As we continuously point out, investor sentiment does not provide buy or sell signals. It only provides indications of risk. It can remain at high levels of extreme bullishness (near tops) or extreme bearishness (near bottoms) for extended periods of time, and can continue to higher levels than were seen as the extremes in previous times. For instance, rallies have ended when the AAII bullish percentage reached 47 and 48%, but it reached 75% bullish in the euphoria of late 1999 just before the 2000-2002 crash, and 55% just before the 2007 bull market topped out. 

    Only technical indicators provide actual buy and sell signals.

    Japan is typical, but extreme, example of uncertainty for investors.

    The Japanese market’s sharp stumble this week re-awakened realization that markets can move in both directions.

    But take a look at how it provides fuel  for both bulls and bears if, for instance, only the overbought condition is considered, and not all factors.

    For the bulls, as serious as a one-day 7.3% plunge sounds (the equivalent of a more than 1,000 point one-day plunge by the Dow), the plunge was not even enough to pull the Nikkei back to a normal retest of the support at its 50-day m.a., seemingly unimportant.

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    But for the bears, the Nikkei is so unusually overbought long-term above its long-term 200-day (40 week) m.a. that even a 7% decline hardly shows on the long-term chart, illustrating the risk of the overbought condition, and why they are taking profits, and why chasing this rally could end vey badly.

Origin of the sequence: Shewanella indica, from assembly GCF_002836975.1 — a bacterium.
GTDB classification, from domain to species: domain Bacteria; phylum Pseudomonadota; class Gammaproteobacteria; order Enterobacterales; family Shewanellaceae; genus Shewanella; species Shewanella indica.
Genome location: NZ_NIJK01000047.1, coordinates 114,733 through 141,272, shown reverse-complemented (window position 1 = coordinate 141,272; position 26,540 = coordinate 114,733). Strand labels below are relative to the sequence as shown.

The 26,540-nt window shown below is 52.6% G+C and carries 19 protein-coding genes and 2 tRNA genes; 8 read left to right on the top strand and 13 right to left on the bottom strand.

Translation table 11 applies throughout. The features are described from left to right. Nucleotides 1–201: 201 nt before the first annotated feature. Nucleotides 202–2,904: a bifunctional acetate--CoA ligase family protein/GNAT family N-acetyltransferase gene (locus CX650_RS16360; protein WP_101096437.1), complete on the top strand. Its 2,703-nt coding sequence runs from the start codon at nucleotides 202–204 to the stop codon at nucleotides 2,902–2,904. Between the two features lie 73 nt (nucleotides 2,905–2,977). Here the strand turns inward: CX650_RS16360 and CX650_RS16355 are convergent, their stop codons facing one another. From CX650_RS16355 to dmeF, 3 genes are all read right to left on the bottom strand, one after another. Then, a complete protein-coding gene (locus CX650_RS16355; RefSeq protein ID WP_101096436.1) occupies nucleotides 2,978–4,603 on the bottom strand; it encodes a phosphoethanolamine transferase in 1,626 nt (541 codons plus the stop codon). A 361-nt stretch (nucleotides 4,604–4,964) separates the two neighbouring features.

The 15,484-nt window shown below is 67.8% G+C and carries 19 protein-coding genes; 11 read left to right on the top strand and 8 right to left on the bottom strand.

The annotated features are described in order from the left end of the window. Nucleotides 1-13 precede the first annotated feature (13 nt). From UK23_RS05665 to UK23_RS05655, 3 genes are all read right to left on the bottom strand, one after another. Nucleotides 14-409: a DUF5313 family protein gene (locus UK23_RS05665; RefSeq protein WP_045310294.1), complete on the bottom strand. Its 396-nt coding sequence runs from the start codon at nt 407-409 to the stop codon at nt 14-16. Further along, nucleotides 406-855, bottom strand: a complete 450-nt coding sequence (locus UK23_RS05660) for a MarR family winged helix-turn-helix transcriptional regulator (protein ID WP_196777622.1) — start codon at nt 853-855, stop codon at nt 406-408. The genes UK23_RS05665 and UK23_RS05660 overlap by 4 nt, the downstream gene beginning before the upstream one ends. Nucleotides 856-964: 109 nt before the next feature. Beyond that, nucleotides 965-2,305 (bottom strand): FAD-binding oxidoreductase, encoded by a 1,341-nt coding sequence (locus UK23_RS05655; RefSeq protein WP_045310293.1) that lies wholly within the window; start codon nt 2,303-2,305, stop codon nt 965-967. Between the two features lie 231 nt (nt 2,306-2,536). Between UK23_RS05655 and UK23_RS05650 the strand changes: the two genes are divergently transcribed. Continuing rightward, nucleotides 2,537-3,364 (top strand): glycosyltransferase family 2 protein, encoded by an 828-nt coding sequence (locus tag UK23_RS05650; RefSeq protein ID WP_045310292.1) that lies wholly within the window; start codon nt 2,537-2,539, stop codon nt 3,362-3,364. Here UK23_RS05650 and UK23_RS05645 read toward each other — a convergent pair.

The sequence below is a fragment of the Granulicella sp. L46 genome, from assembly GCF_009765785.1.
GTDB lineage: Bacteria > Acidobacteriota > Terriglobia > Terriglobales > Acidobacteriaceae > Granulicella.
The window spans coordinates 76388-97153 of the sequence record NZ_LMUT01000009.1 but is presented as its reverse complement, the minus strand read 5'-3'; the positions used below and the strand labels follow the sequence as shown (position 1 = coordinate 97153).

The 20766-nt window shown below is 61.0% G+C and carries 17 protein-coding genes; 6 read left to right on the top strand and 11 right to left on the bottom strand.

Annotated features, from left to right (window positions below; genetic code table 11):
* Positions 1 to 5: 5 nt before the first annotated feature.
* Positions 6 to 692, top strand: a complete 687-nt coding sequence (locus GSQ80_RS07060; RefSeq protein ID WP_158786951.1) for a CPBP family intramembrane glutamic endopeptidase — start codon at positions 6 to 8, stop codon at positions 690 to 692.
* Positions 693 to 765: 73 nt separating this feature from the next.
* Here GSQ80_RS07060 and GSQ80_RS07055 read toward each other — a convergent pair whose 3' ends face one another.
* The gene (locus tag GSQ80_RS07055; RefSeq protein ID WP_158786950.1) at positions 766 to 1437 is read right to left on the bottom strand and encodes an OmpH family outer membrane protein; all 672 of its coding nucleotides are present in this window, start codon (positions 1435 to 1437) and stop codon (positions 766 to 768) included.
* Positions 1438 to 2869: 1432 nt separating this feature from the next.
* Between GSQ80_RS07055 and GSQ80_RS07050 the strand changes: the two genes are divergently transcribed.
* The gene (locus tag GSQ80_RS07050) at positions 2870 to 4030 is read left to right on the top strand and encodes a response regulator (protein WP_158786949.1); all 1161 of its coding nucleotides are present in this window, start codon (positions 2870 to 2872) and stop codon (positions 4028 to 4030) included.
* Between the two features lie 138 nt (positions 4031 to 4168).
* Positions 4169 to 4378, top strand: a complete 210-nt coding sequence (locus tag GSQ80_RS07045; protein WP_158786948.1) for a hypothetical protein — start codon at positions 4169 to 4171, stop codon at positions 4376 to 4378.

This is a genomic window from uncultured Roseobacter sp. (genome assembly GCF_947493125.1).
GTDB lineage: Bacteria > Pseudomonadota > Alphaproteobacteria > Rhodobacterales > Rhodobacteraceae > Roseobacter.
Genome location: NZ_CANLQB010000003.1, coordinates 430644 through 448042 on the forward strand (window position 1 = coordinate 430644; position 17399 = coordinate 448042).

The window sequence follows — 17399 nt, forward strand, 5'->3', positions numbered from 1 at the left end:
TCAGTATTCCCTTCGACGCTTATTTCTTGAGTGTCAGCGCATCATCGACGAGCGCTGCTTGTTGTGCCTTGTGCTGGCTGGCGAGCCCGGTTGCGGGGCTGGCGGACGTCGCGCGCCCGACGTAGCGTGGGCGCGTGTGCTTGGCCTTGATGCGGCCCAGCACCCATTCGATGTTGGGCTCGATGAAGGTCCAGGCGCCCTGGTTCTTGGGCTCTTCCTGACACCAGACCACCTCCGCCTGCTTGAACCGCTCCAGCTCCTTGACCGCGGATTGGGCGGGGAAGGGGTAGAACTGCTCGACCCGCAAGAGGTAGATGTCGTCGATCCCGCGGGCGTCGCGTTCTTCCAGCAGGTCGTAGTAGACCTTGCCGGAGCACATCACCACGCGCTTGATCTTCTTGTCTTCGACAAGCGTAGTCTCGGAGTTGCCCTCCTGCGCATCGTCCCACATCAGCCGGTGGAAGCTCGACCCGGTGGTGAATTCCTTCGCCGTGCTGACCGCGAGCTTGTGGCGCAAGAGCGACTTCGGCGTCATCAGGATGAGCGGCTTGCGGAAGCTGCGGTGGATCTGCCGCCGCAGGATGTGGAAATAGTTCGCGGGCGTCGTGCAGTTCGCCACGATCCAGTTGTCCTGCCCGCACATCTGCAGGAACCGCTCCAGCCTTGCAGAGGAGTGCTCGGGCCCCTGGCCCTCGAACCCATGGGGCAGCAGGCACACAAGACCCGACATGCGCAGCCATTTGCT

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    Plenty of fodder for both bulls and bears.

    To read my weekend newspaper column click here:  There’s More To Consider Than Just The Fed!

    Subscribers to Street Smart Report: In addition to the charts and recommendations in the subscribers’  ‘Premium Content’ area of this blog, there is an in-depth U.S. Market Signals and Recommendations from Wednesday in your secure area of the Street Smart Report website. The next issue of the newsletter will be out next Wednesday.

    Images: Flickr (licence attribution)

    About The Author

     

    Sy Harding publishes the financial website Street Smart Report Online and a free daily Internet blog at Sy’s Free Blog. In 1999 he authored Riding The Bear – How To Prosper In the Coming Bear Market. His latest book is Beat the Market the Easy Way! – Proven Seasonal Strategies Double Market’s Performance!

    It includes our research and analysis on the economy and markets, and provides charts and buy and sell signals on the major market indexes, sectors, bonds, gold, individual stocks and etf’s, including short-sales and ‘inverse’ etf’s.

    It provides two model portfolios as guides. One is based on ourSeasonal Timing Strategy, one on our Market-Timing Strategy.

    In depth updates are provided every Wednesday, with interim ‘hotline’ updates every time we make a trade. An 8-page traditional newsletter Street Smart Report is provided on the website every 3 weeks, in pdf format for viewing or printing out.

    There is the Street Smart School of online technical analysis ‘seminars’,commentaries to keep you ‘street smart’ about Wall Street, and much more.